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Tuesday, August 20, 2019
Analysis by Marwaan Macan-Markar
BANGKOK, Jun 13 2010 (IPS) - The Mekong River is steadily emerging as a testing ground for public diplomacy, Chinese style. Beijing, it appears, wants to reach out to its southern neighbours who share the river more as a friendly giant than an imposing bully.
An unprecedented move to lift the veil of secrecy surrounding two of four dams on the upper stretches of the river that snakes through southern China is only the latest in a diplomatic shift towards openness taking shape since mid-March.
On Jun. 7, senior government officials from Cambodia, Laos, Thailand and Vietnam were offered their first glimpse of the newly built Xiaowan dam and the older Jing Hong dam as part of a fact-finding tour. It was a groundbreaking journey into the mountainous terrain of China’s Yunnan province that had, till this month, been forbidden territory to officials from the Mekong River Basin countries.
The welcome mat was rolled out by Beijing in early April during the first summit of the Mekong River countries, which also include Burma (or Myanmar), in addition to the four river basin countries and China. That summit in the Thai resort town of Hua Hin was to mark the 15th anniversary of the 1995 Mekong Agreement, which paved the way for the creation of the Mekong River Commission (MRC), an inter-governmental body of the four lower Mekong countries tasked to manage and develop the basin area.
“The Chinese government indicated at the summit that they would like to be more open with governments in the lower Mekong countries,” Damian Kean, an MRC spokesman, told IPS from his headquarters in Vientiane. “It was keen to address the concerns of the lower basin countries.”
March marked a noticeable turning point in China shedding its secretive policies about its designs on the Mekong River, which begins its 4,660- kilometre long journey from the Tibetan plateau, heads through Yunnan, then passes Burma before snaking its way through the basin to empty out into the South China Sea in southern Vietnam.
Thailand was the staging area for Beijing’s offer of an olive branch. After all, it was from this South-east Asian country that most of the anti-dam criticism by environmental and grassroots activists emerged. Groups like Save the Mekong Coalition, a Bangkok-based network, declared that the “changes to the Mekong River’s daily hydrology and sediment load since the early 1990s have already been linked to the operation of the (Chinese) dam cascade.”
To calm such opposition, Chen Dehai, a Chinese diplomat from the Bangkok embassy, held a press conference in March, breaking China’s silence about the dams that had prevailed since the Manwan, the first of the Chinese dams in the upper Mekong, came on line in 1992.
The Chinese dams were not the reason for the record drop in the Mekong’s water level during this year’s dry season, Chen told reporters in the Thai capital. “The average annual runoff volume of the Lancang River at the outbound point (of China) is approximately 64 billion cubic metres, accounting for only 13.5 percent of the Mekong’s run off volume at the (South China) sea outlet,” he said, using the Chinese name for the Mekong.
This view was echoed by another Chinese diplomat in a rare appearance at a discussion about the Mekong held on Apr. 1 at Bangkok’s Chulalongkorn University. The Xiaowan, the largest of the dams, had begun to impound water since July 2009, but such operations had stopped at the beginning of the dry season, Yao Wen, the first secretary to the Chinese mission in Bangkok, told participants at the ‘Public Forum on Sharing the Mekong River’.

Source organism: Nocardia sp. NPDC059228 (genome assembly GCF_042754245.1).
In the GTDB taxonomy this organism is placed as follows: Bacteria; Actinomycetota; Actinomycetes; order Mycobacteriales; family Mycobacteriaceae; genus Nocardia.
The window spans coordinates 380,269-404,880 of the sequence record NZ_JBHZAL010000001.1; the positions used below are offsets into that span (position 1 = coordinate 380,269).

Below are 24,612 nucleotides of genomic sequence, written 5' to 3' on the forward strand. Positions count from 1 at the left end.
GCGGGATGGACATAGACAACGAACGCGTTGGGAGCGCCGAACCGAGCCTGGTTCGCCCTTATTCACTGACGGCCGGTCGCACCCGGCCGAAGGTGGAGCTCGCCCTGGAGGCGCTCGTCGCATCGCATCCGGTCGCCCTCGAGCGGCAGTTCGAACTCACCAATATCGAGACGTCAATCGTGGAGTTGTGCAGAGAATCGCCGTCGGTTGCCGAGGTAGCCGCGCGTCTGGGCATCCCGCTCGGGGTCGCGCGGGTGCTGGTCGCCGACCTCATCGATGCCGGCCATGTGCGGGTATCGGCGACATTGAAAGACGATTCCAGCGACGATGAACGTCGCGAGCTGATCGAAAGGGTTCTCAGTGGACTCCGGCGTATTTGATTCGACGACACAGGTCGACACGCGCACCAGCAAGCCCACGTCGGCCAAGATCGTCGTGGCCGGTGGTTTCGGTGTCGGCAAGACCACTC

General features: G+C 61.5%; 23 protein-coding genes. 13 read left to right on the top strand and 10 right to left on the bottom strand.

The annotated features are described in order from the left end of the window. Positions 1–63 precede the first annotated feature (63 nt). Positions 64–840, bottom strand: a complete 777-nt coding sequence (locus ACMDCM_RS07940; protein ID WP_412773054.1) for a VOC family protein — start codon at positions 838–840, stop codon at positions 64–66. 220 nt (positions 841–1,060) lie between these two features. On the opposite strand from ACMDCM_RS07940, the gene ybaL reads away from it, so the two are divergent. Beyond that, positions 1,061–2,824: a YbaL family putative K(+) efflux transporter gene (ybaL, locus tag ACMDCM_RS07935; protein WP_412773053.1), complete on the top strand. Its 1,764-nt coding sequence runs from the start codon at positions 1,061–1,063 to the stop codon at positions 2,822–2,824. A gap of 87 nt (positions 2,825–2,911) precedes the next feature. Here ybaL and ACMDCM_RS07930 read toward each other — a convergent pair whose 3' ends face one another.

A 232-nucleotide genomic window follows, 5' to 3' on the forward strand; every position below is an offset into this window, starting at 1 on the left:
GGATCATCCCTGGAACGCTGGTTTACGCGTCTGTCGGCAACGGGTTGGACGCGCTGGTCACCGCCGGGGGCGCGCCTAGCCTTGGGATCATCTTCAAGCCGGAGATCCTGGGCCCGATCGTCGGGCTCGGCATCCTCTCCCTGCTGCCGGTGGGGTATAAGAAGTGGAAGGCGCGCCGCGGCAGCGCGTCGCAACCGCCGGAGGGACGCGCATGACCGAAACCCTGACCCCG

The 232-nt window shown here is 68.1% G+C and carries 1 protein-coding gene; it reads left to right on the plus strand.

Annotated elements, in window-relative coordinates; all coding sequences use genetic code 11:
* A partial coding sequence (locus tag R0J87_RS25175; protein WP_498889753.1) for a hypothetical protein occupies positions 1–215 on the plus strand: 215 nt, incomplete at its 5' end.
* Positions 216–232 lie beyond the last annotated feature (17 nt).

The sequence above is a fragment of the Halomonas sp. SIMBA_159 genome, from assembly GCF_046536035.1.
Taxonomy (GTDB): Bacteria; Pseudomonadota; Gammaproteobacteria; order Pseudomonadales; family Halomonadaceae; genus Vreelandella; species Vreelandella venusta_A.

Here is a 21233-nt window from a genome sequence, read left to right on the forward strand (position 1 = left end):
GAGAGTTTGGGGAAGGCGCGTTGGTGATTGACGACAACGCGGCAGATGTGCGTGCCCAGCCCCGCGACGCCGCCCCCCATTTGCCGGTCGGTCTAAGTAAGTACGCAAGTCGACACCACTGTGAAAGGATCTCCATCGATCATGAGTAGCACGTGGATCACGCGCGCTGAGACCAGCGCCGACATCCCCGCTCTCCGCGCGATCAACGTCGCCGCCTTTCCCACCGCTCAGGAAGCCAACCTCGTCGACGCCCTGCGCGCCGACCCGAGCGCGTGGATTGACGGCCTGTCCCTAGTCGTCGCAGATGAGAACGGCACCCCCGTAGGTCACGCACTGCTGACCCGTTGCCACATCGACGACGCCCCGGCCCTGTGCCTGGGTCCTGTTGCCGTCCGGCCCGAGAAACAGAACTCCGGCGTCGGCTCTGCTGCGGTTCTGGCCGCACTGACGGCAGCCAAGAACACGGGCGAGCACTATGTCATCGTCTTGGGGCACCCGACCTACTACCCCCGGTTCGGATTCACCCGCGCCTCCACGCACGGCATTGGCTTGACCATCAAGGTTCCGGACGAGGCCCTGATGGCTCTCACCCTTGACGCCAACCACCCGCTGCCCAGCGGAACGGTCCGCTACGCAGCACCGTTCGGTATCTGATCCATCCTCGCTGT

During his visit to Bangkok in March, China’s Assistant Foreign Minister Hu Zhengyue had reportedly offered reassuring words of friendship to its Mekong neighbours. “China would not do anything to damage mutual interest with neighbouring countries in the Mekong,” Hu was reported to have told Thai Prime Minister Abhisit Vejjajiva.
“China has realised that its past approach of avoiding public engagement and public diplomacy with the lower Mekong countries has not worked,” said Carl Middleton, Mekong programme coordinator for International Rivers, a U.S.- based environmental lobby.
Yet what seems lacking so far is a recognition by Beijing about its past errors in building four dams without consulting communities in the lower Mekong, Middleton told IPS. “People need to be compensated for the past errors.”
The information about the dams that China is now willing to share with the lower Mekong countries and the MRC should be given to the communities in the lower Mekong, he added. “China needs to recognise that the Mekong is a shared river if regional peace and prosperity is to be achieved.”
Achieving such regional peace is in Beijing’s interest for geo-political reasons, too, say analysts in the wake of new interest shown by the U.S. government to help manage and develop the Mekong river, which Washington lost interest in soon after its defeat during the U.S. war in Vietnam.
In mid-May, the MRC and the Mississippi River Commission inked their first deal for river management cooperation, confirming a plan that was unveiled last July by U.S. Secretary of State Hillary Clinton during the first-ever U.S.- Lower Mekong Ministerial Meeting in the southern Thai resort of Phuket.
During that visit, Clinton also signed the Treaty of Amity, a regional security deal that Beijing had already signed in 2003.
“China’s public diplomacy to reach out to the lower Mekong countries is a direct response to the U.S. signing the Treaty of Amity last year,” said Kavi Chongkittavorn, a columnist on regional affairs for ‘The Nation’, an English- language daily in Thailand. “Beijing lost the advantage it had and cannot afford to have a negative image in the region.”
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